Missouri employees may want to re-think their sleeping habits after a recent decision by the Missouri Court of Appeals in Nickless v. Saint Gobain Containers, Inc. In that case, an employee was discharged after a co-worker found him asleep on the job. The employee thereafter filed a claim for unemployment benefits and the employer protested, claiming the employee had been discharged for misconduct. The Labor and Industrial Relations Commission sided with the employer and found that the employee was disqualified from receiving benefits.
Section 288.050.2, RSMo., provides that if “a claimant has been discharged for misconduct connected with the claimant’s work, such claimant shall be disqualified” from receiving unemployment benefits. “Misconduct” is defined as an act of wanton or willful disregard of the employer’s interest, a deliberate violation of the employer’s rules, a disregard of standards of behavior which the employer has the right to expect of his or her employee, or negligence in such degree or recurrence as to manifest culpability, wrongful intent or evil design, or show an intentional and substantial disregard of the employer’s interest or of the employee’s duties and obligations to the employer. See Section 288.030(23), RSMo. (emphasis added).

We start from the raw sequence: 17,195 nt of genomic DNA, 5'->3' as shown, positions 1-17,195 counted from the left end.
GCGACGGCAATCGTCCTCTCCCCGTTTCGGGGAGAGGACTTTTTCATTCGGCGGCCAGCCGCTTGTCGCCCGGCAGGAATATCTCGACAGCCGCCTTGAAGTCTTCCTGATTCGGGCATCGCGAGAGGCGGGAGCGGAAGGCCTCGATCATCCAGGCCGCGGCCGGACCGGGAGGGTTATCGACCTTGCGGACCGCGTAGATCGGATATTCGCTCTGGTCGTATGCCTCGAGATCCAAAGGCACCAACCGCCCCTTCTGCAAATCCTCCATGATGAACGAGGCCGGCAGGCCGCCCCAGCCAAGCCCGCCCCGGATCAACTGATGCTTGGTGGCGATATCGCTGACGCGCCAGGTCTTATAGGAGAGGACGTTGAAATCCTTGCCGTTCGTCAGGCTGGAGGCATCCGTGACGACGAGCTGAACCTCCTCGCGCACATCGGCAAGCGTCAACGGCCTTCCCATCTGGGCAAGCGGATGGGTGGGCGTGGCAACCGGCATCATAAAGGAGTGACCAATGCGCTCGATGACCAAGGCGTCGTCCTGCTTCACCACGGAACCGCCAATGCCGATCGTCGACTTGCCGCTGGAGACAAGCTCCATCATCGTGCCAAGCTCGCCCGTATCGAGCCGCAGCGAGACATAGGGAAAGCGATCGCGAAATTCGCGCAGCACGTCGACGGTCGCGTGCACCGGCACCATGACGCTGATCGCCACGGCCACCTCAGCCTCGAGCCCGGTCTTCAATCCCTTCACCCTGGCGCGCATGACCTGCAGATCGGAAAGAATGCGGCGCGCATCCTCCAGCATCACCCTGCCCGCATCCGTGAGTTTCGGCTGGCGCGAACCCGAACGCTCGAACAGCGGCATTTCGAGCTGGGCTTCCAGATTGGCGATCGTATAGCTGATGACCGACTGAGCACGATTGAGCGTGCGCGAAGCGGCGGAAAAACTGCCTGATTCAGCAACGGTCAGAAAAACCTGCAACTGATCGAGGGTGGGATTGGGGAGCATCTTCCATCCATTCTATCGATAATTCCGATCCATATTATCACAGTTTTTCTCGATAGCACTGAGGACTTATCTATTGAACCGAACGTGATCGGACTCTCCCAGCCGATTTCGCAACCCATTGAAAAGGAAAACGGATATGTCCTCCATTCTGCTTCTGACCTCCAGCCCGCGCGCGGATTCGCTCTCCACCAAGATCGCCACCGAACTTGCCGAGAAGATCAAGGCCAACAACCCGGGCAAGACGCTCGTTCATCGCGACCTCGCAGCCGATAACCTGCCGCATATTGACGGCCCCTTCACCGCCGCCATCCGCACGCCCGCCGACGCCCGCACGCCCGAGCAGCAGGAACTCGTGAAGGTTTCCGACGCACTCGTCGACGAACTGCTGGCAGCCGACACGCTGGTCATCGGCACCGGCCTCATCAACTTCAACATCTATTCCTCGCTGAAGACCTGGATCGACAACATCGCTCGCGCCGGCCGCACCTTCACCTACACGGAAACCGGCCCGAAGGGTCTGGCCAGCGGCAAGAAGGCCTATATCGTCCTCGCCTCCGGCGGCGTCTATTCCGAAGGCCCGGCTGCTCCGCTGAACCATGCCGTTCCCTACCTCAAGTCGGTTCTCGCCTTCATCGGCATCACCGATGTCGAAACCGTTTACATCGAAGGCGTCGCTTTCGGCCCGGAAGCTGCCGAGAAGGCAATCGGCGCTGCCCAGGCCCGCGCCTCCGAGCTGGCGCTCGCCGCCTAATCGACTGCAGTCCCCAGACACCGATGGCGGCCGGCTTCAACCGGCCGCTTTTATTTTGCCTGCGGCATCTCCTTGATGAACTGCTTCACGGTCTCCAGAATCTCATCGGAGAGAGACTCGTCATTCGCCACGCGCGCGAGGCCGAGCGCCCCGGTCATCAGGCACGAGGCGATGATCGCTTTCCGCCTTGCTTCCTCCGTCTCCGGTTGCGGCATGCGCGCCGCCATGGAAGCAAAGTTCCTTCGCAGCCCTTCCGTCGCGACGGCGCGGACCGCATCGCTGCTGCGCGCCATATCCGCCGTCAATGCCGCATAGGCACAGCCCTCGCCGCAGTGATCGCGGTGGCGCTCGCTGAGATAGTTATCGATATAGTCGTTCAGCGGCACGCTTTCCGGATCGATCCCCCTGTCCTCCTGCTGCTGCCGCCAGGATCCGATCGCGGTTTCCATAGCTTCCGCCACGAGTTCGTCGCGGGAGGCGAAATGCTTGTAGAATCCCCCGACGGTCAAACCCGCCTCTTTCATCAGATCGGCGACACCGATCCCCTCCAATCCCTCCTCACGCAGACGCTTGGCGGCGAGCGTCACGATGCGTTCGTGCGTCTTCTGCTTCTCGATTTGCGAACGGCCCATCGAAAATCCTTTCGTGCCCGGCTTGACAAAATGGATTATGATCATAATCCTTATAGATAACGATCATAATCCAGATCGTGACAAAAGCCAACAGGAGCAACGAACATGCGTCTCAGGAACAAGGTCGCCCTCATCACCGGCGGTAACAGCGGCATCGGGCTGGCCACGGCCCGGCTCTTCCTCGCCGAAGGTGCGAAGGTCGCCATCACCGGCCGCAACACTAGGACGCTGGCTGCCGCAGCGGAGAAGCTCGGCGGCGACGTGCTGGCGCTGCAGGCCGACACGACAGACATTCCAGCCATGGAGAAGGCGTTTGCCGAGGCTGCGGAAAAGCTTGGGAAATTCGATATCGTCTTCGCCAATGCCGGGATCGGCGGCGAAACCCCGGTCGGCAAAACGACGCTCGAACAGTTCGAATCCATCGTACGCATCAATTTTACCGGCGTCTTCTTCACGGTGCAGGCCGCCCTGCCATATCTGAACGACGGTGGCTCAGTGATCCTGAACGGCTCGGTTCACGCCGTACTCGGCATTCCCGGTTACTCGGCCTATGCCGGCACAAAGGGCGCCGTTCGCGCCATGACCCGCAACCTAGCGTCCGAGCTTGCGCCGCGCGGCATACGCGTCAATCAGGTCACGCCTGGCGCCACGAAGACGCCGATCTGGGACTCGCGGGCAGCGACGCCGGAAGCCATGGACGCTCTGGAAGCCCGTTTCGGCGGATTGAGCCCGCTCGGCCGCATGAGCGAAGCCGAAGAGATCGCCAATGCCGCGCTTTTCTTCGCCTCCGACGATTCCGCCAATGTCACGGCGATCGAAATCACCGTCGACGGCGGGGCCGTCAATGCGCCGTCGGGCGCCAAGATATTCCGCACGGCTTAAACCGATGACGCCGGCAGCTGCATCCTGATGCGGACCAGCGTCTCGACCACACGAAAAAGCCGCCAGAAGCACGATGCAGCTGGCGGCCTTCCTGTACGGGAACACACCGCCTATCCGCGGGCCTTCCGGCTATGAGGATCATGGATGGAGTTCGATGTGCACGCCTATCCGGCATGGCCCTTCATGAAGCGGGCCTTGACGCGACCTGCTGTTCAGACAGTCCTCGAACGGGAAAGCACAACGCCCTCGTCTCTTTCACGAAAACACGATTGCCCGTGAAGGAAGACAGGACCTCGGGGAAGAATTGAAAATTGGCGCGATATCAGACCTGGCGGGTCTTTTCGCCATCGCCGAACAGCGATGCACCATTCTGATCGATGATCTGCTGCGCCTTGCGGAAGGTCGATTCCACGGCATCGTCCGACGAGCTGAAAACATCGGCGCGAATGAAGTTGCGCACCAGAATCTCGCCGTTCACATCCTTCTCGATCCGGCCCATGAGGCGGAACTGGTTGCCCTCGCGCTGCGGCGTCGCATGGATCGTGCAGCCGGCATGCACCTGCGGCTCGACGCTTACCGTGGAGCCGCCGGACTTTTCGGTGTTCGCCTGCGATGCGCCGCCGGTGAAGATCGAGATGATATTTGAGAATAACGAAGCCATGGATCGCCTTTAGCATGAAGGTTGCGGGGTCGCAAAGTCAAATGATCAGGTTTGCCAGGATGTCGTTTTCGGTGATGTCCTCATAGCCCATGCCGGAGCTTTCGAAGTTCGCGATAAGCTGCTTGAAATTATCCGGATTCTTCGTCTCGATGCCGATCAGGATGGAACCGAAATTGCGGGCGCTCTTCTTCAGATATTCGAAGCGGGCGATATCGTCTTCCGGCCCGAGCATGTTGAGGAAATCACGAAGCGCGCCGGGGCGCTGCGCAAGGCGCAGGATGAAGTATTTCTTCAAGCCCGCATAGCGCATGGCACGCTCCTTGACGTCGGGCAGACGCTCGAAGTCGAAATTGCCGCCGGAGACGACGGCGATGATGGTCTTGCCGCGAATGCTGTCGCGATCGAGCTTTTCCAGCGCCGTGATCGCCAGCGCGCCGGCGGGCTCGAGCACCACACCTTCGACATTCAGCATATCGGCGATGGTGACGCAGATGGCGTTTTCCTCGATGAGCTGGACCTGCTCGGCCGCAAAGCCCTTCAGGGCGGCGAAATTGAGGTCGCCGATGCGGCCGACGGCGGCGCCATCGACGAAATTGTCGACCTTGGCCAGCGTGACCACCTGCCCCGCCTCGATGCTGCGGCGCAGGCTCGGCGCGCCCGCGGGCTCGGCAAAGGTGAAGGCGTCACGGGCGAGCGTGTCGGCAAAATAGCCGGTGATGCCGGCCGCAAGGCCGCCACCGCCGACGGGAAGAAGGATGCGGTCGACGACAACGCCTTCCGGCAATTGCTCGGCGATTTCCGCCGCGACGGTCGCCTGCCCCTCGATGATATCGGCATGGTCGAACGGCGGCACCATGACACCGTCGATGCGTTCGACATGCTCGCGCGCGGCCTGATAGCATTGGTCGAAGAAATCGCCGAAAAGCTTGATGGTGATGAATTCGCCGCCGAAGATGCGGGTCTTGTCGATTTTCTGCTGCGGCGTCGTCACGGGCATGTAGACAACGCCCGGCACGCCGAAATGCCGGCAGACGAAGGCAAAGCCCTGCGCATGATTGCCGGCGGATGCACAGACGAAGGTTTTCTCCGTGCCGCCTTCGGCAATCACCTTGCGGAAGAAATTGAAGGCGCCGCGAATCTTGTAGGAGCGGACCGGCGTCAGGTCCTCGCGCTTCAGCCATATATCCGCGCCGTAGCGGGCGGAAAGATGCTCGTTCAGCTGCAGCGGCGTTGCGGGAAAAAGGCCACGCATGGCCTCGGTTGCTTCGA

In analyzing whether sleeping on the job constitutes misconduct for purposes of Section 288.030(23), the Missouri Court of Appeals noted that no Missouri case had previously addressed the issue. However, the court made clear that “the idea of sleeping on the job is anything other than misconduct is absurd.” Indeed, “[e]mployers have a right to expect that employees are engaged in meaningful work while being paid by the employer. Certainly employers have a right to expect employees to be conscious during their scheduled shifts. Sleeping on the job would be a ‘conscious’ disregard of that standard.” (citations omitted). Accordingly, the court held that sleeping on the job is misconduct because it constitutes “a disregard of standards of behavior which the employer has a right to expect of his or her employee.”